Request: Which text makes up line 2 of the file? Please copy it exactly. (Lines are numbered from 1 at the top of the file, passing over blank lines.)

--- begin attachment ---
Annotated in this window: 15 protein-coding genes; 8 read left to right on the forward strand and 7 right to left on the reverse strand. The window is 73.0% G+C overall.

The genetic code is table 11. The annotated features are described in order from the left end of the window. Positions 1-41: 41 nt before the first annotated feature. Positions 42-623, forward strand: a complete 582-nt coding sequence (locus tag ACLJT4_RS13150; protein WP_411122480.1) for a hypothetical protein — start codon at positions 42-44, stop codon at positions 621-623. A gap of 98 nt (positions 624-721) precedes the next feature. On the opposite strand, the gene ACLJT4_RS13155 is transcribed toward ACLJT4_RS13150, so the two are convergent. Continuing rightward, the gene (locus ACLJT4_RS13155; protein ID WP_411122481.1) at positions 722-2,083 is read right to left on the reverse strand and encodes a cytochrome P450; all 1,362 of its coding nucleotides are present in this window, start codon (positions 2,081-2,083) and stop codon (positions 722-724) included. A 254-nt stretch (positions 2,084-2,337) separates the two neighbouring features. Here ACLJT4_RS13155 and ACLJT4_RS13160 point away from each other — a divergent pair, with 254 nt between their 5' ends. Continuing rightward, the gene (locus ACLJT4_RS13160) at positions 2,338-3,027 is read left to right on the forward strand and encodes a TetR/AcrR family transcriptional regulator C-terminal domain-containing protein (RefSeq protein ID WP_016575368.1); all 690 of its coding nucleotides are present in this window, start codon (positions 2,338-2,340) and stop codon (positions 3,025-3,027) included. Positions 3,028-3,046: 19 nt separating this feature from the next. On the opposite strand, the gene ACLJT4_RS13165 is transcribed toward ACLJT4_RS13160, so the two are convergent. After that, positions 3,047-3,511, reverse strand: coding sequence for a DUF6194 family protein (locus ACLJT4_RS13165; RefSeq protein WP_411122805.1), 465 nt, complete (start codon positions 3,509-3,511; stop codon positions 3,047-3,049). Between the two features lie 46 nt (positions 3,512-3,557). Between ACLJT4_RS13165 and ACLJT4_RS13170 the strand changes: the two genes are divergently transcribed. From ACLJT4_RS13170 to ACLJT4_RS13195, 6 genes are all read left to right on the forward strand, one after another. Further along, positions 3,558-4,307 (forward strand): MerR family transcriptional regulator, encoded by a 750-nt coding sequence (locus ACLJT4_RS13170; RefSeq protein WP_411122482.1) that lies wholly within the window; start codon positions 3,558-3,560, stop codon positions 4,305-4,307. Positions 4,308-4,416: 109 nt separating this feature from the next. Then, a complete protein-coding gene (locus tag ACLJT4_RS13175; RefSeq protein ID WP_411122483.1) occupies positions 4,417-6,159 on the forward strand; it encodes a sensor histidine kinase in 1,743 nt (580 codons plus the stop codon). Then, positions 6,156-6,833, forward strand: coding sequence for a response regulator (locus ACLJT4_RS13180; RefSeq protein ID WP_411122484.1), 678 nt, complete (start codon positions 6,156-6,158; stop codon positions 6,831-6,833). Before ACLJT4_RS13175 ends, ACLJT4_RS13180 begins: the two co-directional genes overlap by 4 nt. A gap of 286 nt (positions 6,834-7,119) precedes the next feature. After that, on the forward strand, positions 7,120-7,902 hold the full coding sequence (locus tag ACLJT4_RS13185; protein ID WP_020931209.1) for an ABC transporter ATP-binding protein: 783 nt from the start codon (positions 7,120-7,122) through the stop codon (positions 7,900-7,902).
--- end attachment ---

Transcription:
The genetic code is table 11. The annotated features are described in order from the left end of the window. Positions 1-41: 41 nt before the first annotated feature. Positions 42-623, forward strand: a complete 582-nt coding sequence (locus tag ACLJT4_RS13150; protein WP_411122480.1) for a hypothetical protein — start codon at positions 42-44, stop codon at positions 621-623. A gap of 98 nt (positions 624-721) precedes the next feature. On the opposite strand, the gene ACLJT4_RS13155 is transcribed toward ACLJT4_RS13150, so the two are convergent. Continuing rightward, the gene (locus ACLJT4_RS13155; protein ID WP_411122481.1) at positions 722-2,083 is read right to left on the reverse strand and encodes a cytochrome P450; all 1,362 of its coding nucleotides are present in this window, start codon (positions 2,081-2,083) and stop codon (positions 722-724) included. A 254-nt stretch (positions 2,084-2,337) separates the two neighbouring features. Here ACLJT4_RS13155 and ACLJT4_RS13160 point away from each other — a divergent pair, with 254 nt between their 5' ends. Continuing rightward, the gene (locus ACLJT4_RS13160) at positions 2,338-3,027 is read left to right on the forward strand and encodes a TetR/AcrR family transcriptional regulator C-terminal domain-containing protein (RefSeq protein ID WP_016575368.1); all 690 of its coding nucleotides are present in this window, start codon (positions 2,338-2,340) and stop codon (positions 3,025-3,027) included. Positions 3,028-3,046: 19 nt separating this feature from the next. On the opposite strand, the gene ACLJT4_RS13165 is transcribed toward ACLJT4_RS13160, so the two are convergent. After that, positions 3,047-3,511, reverse strand: coding sequence for a DUF6194 family protein (locus ACLJT4_RS13165; RefSeq protein WP_411122805.1), 465 nt, complete (start codon positions 3,509-3,511; stop codon positions 3,047-3,049). Between the two features lie 46 nt (positions 3,512-3,557). Between ACLJT4_RS13165 and ACLJT4_RS13170 the strand changes: the two genes are divergently transcribed. From ACLJT4_RS13170 to ACLJT4_RS13195, 6 genes are all read left to right on the forward strand, one after another. Further along, positions 3,558-4,307 (forward strand): MerR family transcriptional regulator, encoded by a 750-nt coding sequence (locus ACLJT4_RS13170; RefSeq protein WP_411122482.1) that lies wholly within the window; start codon positions 3,558-3,560, stop codon positions 4,305-4,307. Positions 4,308-4,416: 109 nt separating this feature from the next. Then, a complete protein-coding gene (locus tag ACLJT4_RS13175; RefSeq protein ID WP_411122483.1) occupies positions 4,417-6,159 on the forward strand; it encodes a sensor histidine kinase in 1,743 nt (580 codons plus the stop codon). Then, positions 6,156-6,833, forward strand: coding sequence for a response regulator (locus ACLJT4_RS13180; RefSeq protein ID WP_411122484.1), 678 nt, complete (start codon positions 6,156-6,158; stop codon positions 6,831-6,833). Before ACLJT4_RS13175 ends, ACLJT4_RS13180 begins: the two co-directional genes overlap by 4 nt. A gap of 286 nt (positions 6,834-7,119) precedes the next feature. After that, on the forward strand, positions 7,120-7,902 hold the full coding sequence (locus tag ACLJT4_RS13185; protein ID WP_020931209.1) for an ABC transporter ATP-binding protein: 783 nt from the start codon (positions 7,120-7,122) through the stop codon (positions 7,900-7,902).